CMS will incorporate the Pioneer ACO program into MSSP

Experts worry whether other providers can replication participants' success

Although data released recently by CMS indicate that the Pioneer ACO program reduced Medicare spending by nearly $400 million over two years, experts say it is not clear how participants achieved those savings and how other groups can repeat that success, Modern Healthcare's Melanie Evans reports.

About the Pioneer ACO program

Under the Pioneer program, which launched in January 2012, participating providers contracted with CMS to meet quality targets and assume new risk when caring for a set population of Medicare beneficiaries; in exchange, they received additional financial incentives. The program was designed to reward early adopters of coordinated care models and offer the health industry an example of successful outcomes-based pay models.

Why some Pioneer ACOs are dropping out

However, some participants took issue with the structure of the program. By last year, 10 of the original 32 Pioneer ACOs had dropped out of the program, with some moving into the Medicare Shared Savings Program (MSSP). Despite that, CMS on Monday released data showing the Pioneer ACO program saved Medicare nearly $400 million in spending over two years.

The data found that expenditures for Medicare beneficiaries receiving care through Pioneer ACOs increased slower than expenditures for non-ACO, fee-for-service beneficiaries in the program's first two years. The finding by independent actuaries means the Pioneer ACO program is the ACA's first alternative payment program to be certified to cut cost while improving quality. As a result, CMS is now authorized to begin rolling out elements of the program nationwide.

Pioneer ACOs work—and are ready to expand, Medicare officials say

Experts unsure if results can be replicated

According to Modern Healthcare, CMS plans to expand the Pioneer program to other organizations by incorporating it into MSSP. However, experts are uncertain whether new participants would see similar benefits.

Michael McWilliams, an associate professor of health care policy and medicine at Harvard University, says organizations that do not have equal levels of investment or prior experience with initiatives to manage care costs might take longer to transition to such programs. CMS has proposed allowing such organizations more time to comply with the program's standards, according to Modern Healthcare.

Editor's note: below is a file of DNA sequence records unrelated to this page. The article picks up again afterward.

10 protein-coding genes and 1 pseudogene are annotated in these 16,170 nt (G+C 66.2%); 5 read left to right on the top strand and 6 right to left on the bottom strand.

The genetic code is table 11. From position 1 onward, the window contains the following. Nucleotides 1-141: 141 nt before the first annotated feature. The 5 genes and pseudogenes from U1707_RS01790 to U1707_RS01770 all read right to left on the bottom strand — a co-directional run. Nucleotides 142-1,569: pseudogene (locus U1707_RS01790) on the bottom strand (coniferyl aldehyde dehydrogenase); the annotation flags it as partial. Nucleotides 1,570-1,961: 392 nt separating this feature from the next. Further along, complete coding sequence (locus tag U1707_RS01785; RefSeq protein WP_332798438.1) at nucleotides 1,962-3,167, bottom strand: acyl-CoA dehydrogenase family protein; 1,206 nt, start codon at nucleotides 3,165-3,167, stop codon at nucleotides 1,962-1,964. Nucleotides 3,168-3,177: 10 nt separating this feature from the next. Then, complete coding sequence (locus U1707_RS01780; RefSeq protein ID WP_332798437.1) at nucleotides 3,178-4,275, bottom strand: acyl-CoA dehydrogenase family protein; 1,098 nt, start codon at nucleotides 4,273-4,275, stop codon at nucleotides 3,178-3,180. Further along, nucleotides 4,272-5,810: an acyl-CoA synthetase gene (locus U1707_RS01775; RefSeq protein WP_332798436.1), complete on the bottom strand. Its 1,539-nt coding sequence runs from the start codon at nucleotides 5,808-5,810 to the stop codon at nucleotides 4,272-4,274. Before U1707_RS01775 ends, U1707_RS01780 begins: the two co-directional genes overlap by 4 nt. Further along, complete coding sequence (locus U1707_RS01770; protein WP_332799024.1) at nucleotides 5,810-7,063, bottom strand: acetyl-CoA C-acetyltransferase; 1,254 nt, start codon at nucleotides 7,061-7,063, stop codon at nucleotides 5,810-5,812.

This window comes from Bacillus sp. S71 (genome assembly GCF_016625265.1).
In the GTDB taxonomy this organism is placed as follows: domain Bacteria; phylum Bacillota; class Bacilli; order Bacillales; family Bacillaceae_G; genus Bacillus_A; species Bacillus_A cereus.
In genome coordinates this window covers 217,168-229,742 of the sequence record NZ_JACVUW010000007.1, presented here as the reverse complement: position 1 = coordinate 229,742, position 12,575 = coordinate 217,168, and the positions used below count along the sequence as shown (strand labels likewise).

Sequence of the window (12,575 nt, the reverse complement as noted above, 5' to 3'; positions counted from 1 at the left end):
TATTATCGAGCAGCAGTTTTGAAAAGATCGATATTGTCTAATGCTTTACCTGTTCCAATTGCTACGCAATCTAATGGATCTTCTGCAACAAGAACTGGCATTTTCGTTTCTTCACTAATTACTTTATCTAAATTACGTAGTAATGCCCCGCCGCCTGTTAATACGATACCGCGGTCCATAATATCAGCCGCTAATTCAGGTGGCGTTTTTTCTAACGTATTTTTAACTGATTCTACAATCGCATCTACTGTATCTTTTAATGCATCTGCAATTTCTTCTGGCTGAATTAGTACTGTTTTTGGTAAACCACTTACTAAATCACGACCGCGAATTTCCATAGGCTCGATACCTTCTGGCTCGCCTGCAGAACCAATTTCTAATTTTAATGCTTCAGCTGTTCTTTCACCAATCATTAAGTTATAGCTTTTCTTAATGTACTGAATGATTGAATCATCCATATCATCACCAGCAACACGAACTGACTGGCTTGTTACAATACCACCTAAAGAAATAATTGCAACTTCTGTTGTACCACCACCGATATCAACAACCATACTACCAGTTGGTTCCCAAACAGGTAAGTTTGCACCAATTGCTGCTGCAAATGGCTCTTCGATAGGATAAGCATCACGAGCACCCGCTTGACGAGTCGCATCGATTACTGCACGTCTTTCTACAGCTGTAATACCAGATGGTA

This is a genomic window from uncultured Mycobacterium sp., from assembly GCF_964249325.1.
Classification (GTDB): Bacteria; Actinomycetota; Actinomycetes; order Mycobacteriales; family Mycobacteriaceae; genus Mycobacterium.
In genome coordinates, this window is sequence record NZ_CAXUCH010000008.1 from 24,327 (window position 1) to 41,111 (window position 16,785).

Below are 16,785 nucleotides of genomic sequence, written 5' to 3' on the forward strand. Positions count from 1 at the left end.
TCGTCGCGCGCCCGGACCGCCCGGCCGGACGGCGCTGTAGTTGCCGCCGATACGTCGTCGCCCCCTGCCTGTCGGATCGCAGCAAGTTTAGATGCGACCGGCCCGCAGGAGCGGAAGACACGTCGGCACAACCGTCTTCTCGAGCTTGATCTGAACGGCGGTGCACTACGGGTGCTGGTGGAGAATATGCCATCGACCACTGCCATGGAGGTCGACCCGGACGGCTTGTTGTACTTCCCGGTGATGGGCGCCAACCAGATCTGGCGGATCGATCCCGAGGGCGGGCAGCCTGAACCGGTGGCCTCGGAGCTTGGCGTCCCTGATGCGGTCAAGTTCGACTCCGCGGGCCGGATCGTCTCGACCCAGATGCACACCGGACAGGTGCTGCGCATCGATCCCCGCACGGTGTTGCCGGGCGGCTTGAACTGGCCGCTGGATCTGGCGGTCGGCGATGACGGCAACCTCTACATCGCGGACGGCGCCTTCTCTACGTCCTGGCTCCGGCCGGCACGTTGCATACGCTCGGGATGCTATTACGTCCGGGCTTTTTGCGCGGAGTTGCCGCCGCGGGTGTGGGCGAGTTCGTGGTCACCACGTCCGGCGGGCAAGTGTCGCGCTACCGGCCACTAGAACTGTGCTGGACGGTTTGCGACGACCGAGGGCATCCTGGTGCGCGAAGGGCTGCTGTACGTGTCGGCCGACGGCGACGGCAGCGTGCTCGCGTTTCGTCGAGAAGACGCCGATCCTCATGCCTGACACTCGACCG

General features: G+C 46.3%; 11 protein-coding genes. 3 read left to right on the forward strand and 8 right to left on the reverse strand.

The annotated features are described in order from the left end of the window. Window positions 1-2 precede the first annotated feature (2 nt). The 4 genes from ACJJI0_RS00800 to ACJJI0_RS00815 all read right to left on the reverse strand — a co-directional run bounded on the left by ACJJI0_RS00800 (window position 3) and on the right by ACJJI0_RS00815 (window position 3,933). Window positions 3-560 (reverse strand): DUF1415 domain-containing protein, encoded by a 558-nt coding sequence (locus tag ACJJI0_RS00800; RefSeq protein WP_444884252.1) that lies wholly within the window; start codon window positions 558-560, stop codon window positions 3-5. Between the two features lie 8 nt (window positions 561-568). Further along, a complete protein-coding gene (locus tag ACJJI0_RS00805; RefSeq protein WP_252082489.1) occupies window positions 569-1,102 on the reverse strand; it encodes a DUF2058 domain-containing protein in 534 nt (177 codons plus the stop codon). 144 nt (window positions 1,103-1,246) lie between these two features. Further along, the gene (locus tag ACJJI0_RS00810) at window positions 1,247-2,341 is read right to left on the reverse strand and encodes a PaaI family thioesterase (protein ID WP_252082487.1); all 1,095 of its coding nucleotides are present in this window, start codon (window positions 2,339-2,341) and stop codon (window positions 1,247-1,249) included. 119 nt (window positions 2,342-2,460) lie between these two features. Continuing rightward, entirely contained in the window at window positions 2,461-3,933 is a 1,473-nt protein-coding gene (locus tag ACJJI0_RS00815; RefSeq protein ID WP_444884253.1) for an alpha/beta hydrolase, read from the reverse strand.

Further, McWilliams said additional policy changes could be needed to encourage new organizations to join the Pioneer program. According to McWilliams, the recent CMS data show that savings among ACOs that dropped out of the Pioneer program were similar to those that continued the program.

How one Pioneer ACO saved money—and why another one didn't

As a result, policy changes might be needed to ensure participating groups can more easily obtain financial rewards that are not possible under existing rules. In addition, experts have said the findings offer little insight into specific ways the ACOs achieved savings under the program. For example, the CMS data showed a reduction in the amount the organizations spent on primary care office visits.

However, the program focuses on encouraging patients to receive care in such settings, which generally are less costly. Commonwealth Fund Vice President for Medicare and Cost Control Stuart Guterman said, "I am not sure how to explain it," adding, "It's hard to tell exactly what's going on, but whatever it is, it looks like it's good" (Evans, Modern Healthcare, 5/7 [subscription required]).

The takeaway: CMS plans to expand the Pioneer program to other organizations by incorporating it into MSSP, but experts are uncertain whether new participants would see similar benefits as the original cohort.

The big picture: Understand Medicare's big move to value-based pay

ALT TEXT

HHS this year unveiled ambitious goals for reforming Medicare payments for hospitals and physicians that would make 30% of payments through alternate payment models like ACOs and bundled payments by 2016. And some key private payers have made a similar pledge. Read our Q&A with Rob Lazerow to understand what the "historic" commitment means for providers.

Then, download our easy-to-navigate field guide to Medicare payment innovation, which explains how ACOs, bundled payments, pay-for-performance penalties, and other programs fit into the Medicare payment landscape.


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